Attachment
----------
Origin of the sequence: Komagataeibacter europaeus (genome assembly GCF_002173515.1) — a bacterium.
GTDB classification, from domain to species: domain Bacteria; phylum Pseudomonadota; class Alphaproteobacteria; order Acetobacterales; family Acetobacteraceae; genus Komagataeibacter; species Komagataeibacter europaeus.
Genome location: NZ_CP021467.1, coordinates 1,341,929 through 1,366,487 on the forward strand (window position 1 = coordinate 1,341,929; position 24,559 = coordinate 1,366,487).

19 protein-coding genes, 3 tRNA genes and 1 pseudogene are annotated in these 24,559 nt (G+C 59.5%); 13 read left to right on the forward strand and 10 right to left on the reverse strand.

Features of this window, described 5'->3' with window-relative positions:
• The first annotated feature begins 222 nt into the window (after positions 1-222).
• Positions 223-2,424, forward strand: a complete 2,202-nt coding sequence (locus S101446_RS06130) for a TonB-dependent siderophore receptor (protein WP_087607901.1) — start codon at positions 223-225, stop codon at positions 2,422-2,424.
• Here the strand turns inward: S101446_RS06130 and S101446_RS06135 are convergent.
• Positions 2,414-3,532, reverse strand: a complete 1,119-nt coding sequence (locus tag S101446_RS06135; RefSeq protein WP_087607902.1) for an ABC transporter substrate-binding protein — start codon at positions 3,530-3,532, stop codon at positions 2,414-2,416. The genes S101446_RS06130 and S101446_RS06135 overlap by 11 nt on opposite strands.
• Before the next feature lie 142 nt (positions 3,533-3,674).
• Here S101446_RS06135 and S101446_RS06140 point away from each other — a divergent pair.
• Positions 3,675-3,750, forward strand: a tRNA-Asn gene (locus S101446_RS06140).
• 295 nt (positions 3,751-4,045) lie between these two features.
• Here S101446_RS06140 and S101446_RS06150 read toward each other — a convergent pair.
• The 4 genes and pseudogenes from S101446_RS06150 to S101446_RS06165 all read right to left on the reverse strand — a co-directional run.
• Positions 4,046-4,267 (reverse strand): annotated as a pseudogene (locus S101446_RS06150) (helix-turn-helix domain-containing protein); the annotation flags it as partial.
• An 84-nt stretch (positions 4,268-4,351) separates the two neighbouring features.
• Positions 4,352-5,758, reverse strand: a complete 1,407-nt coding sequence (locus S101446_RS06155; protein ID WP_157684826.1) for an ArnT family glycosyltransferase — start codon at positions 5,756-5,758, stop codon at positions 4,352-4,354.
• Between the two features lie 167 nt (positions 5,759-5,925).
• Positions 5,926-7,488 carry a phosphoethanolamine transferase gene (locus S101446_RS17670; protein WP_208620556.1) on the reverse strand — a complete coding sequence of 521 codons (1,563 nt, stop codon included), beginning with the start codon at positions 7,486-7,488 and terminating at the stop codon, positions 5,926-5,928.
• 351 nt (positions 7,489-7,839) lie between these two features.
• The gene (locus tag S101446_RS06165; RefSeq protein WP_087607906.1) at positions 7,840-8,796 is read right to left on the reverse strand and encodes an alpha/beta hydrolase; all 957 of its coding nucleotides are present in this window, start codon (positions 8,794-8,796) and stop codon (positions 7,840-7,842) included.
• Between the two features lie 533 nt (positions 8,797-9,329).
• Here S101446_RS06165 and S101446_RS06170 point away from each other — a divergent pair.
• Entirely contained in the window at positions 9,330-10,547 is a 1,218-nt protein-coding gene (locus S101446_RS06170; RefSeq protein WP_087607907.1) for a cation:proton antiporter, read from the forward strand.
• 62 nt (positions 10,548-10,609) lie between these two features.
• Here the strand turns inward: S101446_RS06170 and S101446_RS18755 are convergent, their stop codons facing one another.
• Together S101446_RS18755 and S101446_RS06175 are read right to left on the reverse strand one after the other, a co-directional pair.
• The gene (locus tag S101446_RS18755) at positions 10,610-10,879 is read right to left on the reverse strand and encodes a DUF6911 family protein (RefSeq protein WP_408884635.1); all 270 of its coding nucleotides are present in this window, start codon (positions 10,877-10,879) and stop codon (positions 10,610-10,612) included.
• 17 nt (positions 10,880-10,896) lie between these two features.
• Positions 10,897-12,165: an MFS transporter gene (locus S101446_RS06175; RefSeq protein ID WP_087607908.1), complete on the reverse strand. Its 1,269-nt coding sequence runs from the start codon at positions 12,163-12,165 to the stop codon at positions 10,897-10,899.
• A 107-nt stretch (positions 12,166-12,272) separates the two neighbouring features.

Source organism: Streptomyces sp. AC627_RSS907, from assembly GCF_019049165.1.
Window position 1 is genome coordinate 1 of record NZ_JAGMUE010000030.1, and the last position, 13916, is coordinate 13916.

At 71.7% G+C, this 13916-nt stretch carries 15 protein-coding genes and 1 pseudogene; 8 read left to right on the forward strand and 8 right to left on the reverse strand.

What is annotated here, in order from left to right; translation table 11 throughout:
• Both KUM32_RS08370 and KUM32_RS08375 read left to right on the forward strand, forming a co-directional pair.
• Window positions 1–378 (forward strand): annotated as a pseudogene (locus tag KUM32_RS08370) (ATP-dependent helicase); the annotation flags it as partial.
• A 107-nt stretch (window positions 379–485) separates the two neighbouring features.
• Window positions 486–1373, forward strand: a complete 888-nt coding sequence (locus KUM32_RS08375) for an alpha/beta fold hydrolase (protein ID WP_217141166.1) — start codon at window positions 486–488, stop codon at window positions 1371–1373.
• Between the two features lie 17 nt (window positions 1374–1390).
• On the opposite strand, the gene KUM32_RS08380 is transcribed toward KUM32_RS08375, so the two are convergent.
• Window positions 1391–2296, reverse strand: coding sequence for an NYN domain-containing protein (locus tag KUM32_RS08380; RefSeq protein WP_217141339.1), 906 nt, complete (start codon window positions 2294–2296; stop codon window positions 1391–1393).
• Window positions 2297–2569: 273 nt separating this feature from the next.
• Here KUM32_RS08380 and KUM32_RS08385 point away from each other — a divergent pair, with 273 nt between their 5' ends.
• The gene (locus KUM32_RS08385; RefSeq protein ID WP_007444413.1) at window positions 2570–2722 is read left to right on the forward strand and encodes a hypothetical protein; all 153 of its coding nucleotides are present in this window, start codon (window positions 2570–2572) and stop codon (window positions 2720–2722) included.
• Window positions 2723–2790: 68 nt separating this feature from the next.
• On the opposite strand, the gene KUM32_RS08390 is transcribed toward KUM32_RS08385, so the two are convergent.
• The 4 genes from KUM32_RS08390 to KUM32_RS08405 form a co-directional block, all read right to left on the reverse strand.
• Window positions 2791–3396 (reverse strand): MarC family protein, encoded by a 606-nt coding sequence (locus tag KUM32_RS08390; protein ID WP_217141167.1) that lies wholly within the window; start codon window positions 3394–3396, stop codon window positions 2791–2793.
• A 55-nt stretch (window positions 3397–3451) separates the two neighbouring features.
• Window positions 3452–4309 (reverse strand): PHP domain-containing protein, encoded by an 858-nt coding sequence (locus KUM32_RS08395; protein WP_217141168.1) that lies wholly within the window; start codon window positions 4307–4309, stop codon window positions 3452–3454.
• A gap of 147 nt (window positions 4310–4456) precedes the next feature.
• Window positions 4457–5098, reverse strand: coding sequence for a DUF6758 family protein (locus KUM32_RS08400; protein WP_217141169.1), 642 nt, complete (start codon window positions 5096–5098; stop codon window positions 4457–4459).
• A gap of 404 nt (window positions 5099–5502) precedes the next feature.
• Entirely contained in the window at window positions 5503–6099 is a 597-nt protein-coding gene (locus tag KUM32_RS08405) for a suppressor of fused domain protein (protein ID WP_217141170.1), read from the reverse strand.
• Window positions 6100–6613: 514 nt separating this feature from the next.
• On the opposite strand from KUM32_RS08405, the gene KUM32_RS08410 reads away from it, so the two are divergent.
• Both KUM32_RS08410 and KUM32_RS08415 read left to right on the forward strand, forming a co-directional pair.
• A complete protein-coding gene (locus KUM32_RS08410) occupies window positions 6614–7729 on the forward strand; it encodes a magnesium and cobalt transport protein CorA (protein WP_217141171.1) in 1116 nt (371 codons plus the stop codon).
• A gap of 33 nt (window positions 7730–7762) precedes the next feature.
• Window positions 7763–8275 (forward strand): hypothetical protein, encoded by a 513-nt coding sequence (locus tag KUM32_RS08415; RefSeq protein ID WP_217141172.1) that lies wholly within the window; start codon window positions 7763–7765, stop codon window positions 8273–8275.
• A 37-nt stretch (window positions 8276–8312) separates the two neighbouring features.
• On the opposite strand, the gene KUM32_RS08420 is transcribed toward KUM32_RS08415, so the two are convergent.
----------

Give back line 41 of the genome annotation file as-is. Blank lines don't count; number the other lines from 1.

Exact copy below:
• Between the two features lie 17 nt (window positions 1374–1390).